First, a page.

Skepticism about the WSJ report via Twitter:
-Political scientist Kevin Collins: "[T]argeting by musical taste seems a little inefficient to me if you can already target by ZIP...Either WSJ is doing a poor job of describing the @pandora_radio algorithm (admittedly, the likely option), or Pandora is doing it wrong." [@kwcollins here and here]
-Freelance political engineer Aaron Strauss, agreeing with Collins: "[M]y thought exactly. But that doesn't get you a WSJ article. Why not survey [individuals] and microtarget? EI problems galore here."
-Journalist Sasha Issenberg: "Apparently Pandora built a political-targeting system without talking to anyone who's ever done political targeting." [@victorylab]
ANNALS OF LEADING QUESTIONS - A survey by the organization Faith Driven Consumers finds "that 98% of its supporters were not 'satisfied' with Hollywood’s take on religious stories such as 'Noah,' which focuses on Biblical figure Noah. Faith Driven Consumers has been tracking the viability of major Hollywood films courting faith-based audiences this year." The question they asked?: "As a Faith Driven Consumer, are you satisfied with a Biblically themed movie – designed to appeal to you – which replaces the Bible’s core message with one created by Hollywood?"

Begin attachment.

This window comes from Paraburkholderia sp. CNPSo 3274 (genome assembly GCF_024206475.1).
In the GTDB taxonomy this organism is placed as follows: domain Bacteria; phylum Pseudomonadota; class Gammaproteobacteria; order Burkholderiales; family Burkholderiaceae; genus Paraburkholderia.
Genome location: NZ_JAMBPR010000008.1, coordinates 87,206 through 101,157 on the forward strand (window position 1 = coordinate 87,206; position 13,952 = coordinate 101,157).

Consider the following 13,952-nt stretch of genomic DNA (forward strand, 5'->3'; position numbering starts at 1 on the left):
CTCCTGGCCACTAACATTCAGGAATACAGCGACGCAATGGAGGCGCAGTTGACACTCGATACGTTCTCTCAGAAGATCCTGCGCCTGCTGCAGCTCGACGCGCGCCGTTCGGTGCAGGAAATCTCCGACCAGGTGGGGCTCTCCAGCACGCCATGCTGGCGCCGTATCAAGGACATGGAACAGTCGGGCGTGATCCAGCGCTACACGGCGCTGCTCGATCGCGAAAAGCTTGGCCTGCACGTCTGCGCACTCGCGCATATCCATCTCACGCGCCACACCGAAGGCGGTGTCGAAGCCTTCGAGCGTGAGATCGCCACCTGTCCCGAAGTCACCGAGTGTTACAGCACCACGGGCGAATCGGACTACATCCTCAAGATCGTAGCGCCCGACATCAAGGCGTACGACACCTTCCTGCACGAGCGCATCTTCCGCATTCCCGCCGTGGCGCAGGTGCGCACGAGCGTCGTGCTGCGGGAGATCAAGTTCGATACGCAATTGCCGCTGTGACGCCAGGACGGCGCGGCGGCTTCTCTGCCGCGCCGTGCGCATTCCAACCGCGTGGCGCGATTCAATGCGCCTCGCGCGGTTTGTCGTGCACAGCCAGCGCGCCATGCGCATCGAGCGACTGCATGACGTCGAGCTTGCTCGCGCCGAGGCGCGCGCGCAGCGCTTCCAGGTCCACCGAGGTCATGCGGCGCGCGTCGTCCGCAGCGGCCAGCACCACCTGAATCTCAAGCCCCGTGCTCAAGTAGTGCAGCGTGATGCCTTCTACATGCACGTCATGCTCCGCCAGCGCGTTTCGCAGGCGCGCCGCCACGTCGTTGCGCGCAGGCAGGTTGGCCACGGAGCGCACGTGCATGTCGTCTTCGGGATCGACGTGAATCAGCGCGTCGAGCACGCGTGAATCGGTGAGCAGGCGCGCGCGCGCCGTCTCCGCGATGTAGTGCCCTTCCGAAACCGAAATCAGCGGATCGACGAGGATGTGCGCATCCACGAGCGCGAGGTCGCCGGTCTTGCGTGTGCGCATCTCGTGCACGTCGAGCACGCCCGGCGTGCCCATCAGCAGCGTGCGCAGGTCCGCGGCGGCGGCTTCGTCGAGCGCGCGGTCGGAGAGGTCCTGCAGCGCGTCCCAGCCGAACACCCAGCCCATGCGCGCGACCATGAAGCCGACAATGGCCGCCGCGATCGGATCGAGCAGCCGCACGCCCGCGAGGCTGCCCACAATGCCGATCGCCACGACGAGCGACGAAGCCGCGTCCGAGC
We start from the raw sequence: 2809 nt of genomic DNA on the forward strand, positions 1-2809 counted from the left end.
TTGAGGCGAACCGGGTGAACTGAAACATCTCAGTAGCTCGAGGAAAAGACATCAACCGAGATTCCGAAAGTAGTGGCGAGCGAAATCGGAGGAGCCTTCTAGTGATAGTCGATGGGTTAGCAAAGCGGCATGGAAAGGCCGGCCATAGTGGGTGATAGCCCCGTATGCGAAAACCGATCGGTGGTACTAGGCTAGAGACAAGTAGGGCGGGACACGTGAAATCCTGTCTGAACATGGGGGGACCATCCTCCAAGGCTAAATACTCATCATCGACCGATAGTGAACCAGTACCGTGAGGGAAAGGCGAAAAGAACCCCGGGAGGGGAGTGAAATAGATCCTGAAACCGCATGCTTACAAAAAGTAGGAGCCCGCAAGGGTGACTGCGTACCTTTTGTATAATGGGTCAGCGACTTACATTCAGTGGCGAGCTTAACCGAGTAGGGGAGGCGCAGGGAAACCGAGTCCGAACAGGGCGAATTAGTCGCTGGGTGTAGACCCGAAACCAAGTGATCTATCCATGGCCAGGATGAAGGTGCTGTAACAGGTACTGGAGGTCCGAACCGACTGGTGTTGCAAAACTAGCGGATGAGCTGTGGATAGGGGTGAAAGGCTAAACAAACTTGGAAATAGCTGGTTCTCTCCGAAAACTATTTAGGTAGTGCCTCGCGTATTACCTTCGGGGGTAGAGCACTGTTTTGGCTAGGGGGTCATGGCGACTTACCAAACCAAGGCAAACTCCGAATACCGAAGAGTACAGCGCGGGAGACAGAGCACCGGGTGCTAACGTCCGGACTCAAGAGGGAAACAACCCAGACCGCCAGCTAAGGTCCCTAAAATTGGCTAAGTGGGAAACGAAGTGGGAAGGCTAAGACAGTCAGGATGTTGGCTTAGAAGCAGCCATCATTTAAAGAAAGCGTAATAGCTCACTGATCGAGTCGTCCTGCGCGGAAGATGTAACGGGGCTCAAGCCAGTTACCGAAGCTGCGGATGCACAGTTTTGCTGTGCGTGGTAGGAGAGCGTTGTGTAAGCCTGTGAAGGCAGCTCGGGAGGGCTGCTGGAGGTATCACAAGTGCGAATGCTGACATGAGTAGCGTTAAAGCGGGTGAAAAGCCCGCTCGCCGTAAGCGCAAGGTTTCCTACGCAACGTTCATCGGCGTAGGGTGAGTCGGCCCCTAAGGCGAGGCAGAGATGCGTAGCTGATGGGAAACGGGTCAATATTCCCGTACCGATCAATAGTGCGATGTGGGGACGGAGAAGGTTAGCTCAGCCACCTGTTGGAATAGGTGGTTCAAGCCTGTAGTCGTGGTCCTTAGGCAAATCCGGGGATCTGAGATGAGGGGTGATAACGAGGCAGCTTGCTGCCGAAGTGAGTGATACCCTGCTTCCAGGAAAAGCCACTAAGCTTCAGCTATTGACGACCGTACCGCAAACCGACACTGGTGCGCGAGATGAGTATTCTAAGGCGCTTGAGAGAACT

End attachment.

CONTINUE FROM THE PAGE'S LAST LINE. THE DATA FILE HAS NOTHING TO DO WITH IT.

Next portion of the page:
-"Possibly the most ridiculous survey question/data of all time," tweets political scientist Brendan Nyhan. "How did this get into print?" [@BrendanNyhan]
POLLSTER WANTS YOU! - HuffPost Pollster has an immediate opening for a social data scientist to join us full time, preferably in our Washington D.C. bureau, to work on development and improvement of our poll tracking models and political forecasts.
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TUESDAY'S 'OUTLIERS' - Links to the best of news at the intersection of polling, politics and political data:
-One in four Americans believes the Sun goes around the Earth. [NPR]
-Democrats have held a slight advantage on Rasmussen's generic U.S. House vote for 7 of the last 8 weeks. [Rasmussen Reports]
-Wendy Gruel's poll finds Wendy Gruel leading in the race to fill Henry Waxman's House seat in California. [Roll Call]
-New Jersey's Hurricane Sandy victims are unsatisfied with their state's recovery efforts. [Monmouth]
-YouGov finds no evidence that Mitt Romney is enjoying a resurgence in popularity. [YouGov]
-A majority of New Yorkers want to legalize weed. [HuffPost]
-Robert Blizzard and Chris Markwood (R) find encouraging news for Republicans in Gallup's State of the States Report. [POS]
-Nicholas Kristof berates academics for shunning public debate." [NYTimes]
-"We're right here," responds Erik Voten. [WaPost's Monkey Cage]
-Kristof responds to his academic critics. [NYTimes]
-Hans Noel says Kristof "still doesn't get it." [Mischief's of Faction]
-Academics consider Eleanor Roosevelt the nation's best first lady. [AP]
-The Census Bureau will test a survey this year that makes first contact by email or text. [Pew Research]
-Another report on the potential power of addressable television for political campaign advertising. [AP]
-The p-value is overrated. [Nature]
Ariel Edwards-Levy is off today. She'll be back on Thursday.